A Special tea from a special trip
Spring of 2012 was my journey to China. We tasted many teas, of course but there were a few standouts that we talk about and drink over and over again.
When you have such a positive experience with a great tea or even a great experience with a mediocre tea, your brain can transport you back to that moment with each sip every time you drink it.
The light fragrance of lilac, the sweet hint of warm butter. Laojizi Gao Shan Bao Zhong is a special tea. Just the aroma can take me back to my friend’s shop in Shanghai.
Bao Zhong is usually grown in Pinglin, Taiwan, often grown at higher elevations on Wen Shan. This Bao Zhong, however, is grown on Ali Shan and can carry the “gao shan” label being grown above 1100m!
The altitude creates a shaded environment in the mist for the leaves to lock in flavors and create that smooth, sweet and buttery flavor that Gao Shan teas are known for. Even the spring harvest is well-rounded while still retaining a bright and fresh flavor. I have not had the pleasure of tasting the winter harvest but I can only imagine the tea becoming more incredible.
The dry leaves are twisted with vibrant splashes of almost neon green while most of the leaf is a deep evergreen. If I saw a picture of the leaves without being able to spell them I would suspect it to be some mao cha. The aroma is powerful enough to fill a small radius surrounding the brewing vessel during the first infusion.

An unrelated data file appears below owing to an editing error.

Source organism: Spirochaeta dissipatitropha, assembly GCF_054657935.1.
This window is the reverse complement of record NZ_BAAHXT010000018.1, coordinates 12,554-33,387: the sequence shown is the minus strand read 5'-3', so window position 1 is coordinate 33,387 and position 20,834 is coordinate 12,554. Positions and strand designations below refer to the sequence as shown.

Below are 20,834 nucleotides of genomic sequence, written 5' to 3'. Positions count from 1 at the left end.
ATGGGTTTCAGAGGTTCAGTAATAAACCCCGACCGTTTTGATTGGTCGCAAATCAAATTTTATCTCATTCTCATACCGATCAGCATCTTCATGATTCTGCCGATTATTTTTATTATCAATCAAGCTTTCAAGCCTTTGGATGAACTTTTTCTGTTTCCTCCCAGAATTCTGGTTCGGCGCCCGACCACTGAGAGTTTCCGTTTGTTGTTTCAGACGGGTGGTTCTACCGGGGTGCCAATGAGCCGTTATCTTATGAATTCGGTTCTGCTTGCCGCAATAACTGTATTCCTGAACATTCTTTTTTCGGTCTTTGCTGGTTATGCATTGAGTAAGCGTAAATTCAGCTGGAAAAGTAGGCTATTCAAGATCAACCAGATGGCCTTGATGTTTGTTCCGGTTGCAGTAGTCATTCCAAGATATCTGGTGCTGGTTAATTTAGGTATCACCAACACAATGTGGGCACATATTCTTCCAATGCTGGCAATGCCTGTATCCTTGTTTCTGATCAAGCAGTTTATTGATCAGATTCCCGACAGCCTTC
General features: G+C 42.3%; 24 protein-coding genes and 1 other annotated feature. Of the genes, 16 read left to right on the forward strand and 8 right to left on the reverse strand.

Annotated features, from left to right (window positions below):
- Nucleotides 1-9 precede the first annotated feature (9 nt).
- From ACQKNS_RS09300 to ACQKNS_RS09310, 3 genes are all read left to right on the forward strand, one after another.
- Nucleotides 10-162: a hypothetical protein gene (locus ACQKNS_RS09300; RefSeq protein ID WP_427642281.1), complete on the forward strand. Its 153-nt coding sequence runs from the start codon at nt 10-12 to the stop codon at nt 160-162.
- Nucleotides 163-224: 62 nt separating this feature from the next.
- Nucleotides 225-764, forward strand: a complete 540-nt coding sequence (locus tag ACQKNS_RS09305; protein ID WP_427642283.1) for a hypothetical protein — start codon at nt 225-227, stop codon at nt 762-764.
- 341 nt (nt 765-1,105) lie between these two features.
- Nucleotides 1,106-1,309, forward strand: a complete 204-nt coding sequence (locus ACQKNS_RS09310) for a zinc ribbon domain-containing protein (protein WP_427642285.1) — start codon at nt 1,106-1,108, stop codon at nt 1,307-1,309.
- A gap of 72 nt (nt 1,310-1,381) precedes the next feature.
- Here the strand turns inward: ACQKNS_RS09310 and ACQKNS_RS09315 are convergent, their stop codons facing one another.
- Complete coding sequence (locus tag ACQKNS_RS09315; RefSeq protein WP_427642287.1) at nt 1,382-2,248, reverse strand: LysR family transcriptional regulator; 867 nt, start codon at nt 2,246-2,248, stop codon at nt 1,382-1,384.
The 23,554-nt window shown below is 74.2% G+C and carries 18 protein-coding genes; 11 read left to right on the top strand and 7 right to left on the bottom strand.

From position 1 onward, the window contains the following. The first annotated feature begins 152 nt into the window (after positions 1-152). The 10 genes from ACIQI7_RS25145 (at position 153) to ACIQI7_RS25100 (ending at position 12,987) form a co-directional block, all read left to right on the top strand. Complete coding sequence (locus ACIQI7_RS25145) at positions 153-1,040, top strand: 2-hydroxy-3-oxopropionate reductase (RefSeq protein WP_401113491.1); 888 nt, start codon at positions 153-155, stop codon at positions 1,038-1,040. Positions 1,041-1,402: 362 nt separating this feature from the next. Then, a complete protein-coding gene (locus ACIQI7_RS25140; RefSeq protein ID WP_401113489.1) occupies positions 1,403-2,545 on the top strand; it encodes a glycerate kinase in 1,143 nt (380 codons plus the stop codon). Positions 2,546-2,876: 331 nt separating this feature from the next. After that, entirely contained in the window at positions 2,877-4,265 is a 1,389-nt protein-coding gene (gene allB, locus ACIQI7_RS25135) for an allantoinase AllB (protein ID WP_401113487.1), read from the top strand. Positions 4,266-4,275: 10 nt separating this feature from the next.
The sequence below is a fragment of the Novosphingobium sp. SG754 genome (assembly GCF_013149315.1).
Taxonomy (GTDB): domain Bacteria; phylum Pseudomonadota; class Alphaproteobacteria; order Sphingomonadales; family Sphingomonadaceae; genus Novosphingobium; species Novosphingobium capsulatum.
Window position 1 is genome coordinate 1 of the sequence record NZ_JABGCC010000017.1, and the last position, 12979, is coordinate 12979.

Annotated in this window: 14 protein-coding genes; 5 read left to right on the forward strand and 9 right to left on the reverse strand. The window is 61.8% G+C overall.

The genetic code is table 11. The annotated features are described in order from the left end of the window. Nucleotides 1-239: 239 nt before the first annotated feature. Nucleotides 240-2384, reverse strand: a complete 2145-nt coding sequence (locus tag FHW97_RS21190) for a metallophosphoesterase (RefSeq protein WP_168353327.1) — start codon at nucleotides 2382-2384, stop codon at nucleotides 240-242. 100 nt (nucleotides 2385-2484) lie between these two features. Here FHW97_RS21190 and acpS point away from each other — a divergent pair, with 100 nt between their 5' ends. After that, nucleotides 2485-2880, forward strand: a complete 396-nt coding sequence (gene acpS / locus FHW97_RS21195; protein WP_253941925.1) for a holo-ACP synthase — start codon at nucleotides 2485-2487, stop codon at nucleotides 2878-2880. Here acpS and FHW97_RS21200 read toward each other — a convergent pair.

During our initial tasting in Shanghai, Jane, our host brewed 8 times in a gaiwan then brought out a special ladle. With a bamboo handle and a beautifully glazed scoop, the leaves were transferred to a big bowl where she made a “soup” by using much more water and letting it brew for a longer time (about 5 minutes)
The long infusion is subtle, but the flavor is still there. the water to leaf ratio creates a different mouth feel. The early, gongfu infusions were thicker and richer but as the tea mellows, you can have a new experience with the ladle.
The infused leaves a a reddish brown edge showing the slightest bit of oxidation. The leaves, being grown at a high elevation have thick, hearty leaves that are not easy to tear. Almost every leaf set is perfect, just a few stray leaves but no broken pieces.
Bao Zhong is a tea that is among the most common oolongs (even some non-teashops will sell this one) and therefore gets overlooked by many. Don’t let a tea like this pass you by. The Bao Zhong I’ve had are reliably good and yield many infusions for a nice long tea session. This one in particular is the kind of tea to share with special friends and family.